On the Ridge: Farmers & Wildlife

  • Recorder outdoor columnist Joe Judd is asking landowners to remain vigilant about bears. CONTRIBUTED/TOM MINER

Published: 4/29/2020 4:53:11 PM

I wager that black bears have been raiding cornfields since the crop was first cultivated in this country. In records kept by early European settlers, bear and deer were damaging corn in great quantities even in the late 1600s. By the early 1700s, bounties were established in different regions of North America to encourage their removal from areas used for agricultural purposes.

In Massachusetts, bear and deer populations have been increasing for over 30 years with the statewide population of bears now estimated at over 5,000 animals, and whitetail deer numbers are closing in on 100,000. Stable populations of deer and bear now live and breed in almost every sector of the state. Worcester and northern Middlesex counties have had an explosion of deer, and a growing population of black bears, and biologists will tell you that female black bears living in eastern Massachusetts will mate and raise young just like anywhere else in New England. They all have to eat.

Their diets consist mainly of plant habitat but will also include farm crops when available. Adult bears will typically weigh between 100-300 pounds, but males can even exceed 500 pounds.

Adult whitetail deer can easily range over 200 pounds. Deer are active all year long while a black bear will eventually have the need to den. Both animals will try to consume as much food as possible to take on extra fat before winter. Around this time is usually when farm crops are really beginning to kick in like corn, beehives, apples, peaches, and sunflowers. Being opportunists, both bear and deer will take advantage of any of these, or other, food sources available to them. But when it becomes a threat to people’s livelihood, a problem exists. And that’s where the Massachusetts Sportsmen’s Council comes in.

The Council has been working to help farmers with this issue for many years. Attempts are now being made to arrange a meeting with the Massachusetts Fisheries and Wildlife Board to discuss bear and deer crop damage in Massachusetts. They need your help to obtain this meeting and present a full overview of the problem, however. The Sportsmen’s Council is requesting information on damages from both individuals and farms (individual name or farm name, and location, is required).

Filling out a short survey will help determine crop damage caused by both bear and deer, which hopefully will assist in finding better management strategies to deter them and help mitigate damages. The Sportsmen Council has determined that there is a need, not only for effective ways to develop better management solutions for agricultural producers, but also a better way to help with financial assistance when severe deer or bear crop damage does occur, leaving a grower in an unstable financial situation.

A farmer friend of mine recently told me, “I’ve had so much crop damage — we’ve been farming since the 1960s and I have never seen it this bad. My farm, and other farms around me, seem to be polluted with deer, but other property owners won’t allow hunting, with some even buying doe tags, so no one else will get them!”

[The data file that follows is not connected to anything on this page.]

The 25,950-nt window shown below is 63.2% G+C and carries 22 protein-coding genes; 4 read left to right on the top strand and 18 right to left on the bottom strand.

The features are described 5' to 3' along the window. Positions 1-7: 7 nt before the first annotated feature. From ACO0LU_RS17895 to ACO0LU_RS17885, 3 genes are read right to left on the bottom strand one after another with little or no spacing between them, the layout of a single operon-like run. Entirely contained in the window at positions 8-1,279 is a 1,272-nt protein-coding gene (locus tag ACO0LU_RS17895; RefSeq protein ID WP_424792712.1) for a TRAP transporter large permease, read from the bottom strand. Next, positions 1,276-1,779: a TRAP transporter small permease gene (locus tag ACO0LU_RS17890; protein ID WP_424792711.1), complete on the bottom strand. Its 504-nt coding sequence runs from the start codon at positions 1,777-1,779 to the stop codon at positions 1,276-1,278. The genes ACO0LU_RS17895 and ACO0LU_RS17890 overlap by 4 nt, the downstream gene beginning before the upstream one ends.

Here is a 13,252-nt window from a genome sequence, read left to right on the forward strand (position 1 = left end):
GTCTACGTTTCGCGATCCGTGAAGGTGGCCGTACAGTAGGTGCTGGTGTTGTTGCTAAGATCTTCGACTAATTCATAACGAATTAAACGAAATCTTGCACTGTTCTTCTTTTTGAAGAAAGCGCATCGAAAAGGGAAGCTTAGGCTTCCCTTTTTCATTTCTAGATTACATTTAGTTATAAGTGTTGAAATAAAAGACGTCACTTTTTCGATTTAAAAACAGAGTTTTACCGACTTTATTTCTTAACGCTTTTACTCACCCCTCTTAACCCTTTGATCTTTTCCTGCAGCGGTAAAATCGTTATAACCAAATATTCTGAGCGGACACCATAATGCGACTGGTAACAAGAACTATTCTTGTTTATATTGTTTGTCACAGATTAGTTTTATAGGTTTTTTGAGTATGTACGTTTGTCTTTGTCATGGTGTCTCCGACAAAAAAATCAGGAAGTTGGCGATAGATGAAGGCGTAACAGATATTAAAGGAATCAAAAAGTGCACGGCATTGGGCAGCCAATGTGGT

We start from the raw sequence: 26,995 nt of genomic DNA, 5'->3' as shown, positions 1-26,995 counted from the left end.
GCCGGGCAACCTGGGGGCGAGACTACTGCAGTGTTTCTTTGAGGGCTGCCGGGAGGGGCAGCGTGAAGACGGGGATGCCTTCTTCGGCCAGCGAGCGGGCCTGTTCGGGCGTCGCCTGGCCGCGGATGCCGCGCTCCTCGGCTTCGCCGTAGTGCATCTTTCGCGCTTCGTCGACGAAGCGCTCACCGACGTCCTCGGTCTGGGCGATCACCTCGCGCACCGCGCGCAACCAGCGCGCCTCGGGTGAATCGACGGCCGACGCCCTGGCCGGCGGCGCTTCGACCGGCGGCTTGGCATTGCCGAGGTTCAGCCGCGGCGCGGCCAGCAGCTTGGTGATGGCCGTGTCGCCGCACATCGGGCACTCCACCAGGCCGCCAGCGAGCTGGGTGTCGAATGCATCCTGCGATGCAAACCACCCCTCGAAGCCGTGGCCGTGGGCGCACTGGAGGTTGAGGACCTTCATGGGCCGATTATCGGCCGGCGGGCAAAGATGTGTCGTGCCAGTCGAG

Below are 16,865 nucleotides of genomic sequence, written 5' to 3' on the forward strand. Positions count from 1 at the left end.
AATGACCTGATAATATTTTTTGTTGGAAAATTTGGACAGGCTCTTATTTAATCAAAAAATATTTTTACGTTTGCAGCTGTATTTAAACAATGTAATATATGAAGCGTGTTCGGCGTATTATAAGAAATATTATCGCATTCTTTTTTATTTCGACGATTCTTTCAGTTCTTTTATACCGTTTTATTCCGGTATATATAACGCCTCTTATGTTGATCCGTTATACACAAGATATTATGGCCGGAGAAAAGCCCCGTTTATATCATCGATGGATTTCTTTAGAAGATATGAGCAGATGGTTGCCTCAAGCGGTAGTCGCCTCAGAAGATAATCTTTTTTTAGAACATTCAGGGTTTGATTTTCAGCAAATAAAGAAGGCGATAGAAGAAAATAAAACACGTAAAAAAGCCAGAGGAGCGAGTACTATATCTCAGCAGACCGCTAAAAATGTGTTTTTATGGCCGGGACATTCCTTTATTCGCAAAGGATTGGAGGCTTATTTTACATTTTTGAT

Another farmer in Middlesex County chimed in that, “our problem here is the wooded/urban tracts around farms acting as cover for deer when the hunting seasons start. They get educated fast, which makes controlling the numbers almost impossible! Farmers work hard, and simply don’t want to be sharing crops with bear and deer. It takes time out of our busy schedules and money out of our pockets.”

And when you hear stories like this, you begin to understand that farmers really do need help, especially if populations in their areas continue to grow.

Explosions in wildlife populations have caused much of this. Farmers have become less tolerant of wildlife damaging crops than in past years. Profit margins are much tighter today, making a living becomes harder. Guys like Don Graves and Ronny Gleason are out there listening to what farmers have to say. And they will tell you that farmers alone cannot find a way to fix it. Donnie will also tell you that, “we need to be sure that farmers are taking advantage of the programs that are offered by the state and possibly other sources, which is a big reason why the MA Sportsmen Council is involved.”

If you’re anticipating, or now suffering from, property damage caused by bear and deer, contact the nearest MassWildlife District Office right away. Biologists will provide you with advice that can lessen the problem. You can also get in touch with MA Sportsmen Council, Subcommittee Chairman, Don Graves at jadeskunk@gmail.com. He will get you the information necessary to get an application in your hands. He can also be contacted with questions at 413-530-1108. He will be looking for 2018 and 2019 crop damage assessments.

Finally, under certain circumstances, landowners, tenants, members of their immediate families, or persons permanently employed by them may take a bear caught in the act of damaging their property. Bears taken in this manner must immediately be reported to the Environmental Police at 1-800-632-8075.

Joe Judd is a lifelong hunter and sportsman. He is an outdoor writer, seminar speaker, member of the New England Outdoor Writers Association, and a 2019 inductee into the N.E. Turkey Hunting Hall of Fame. Joe is also on the Quaker Boy Game Calls and Bass Pro Shops/Cabela’s Pro-Staff.




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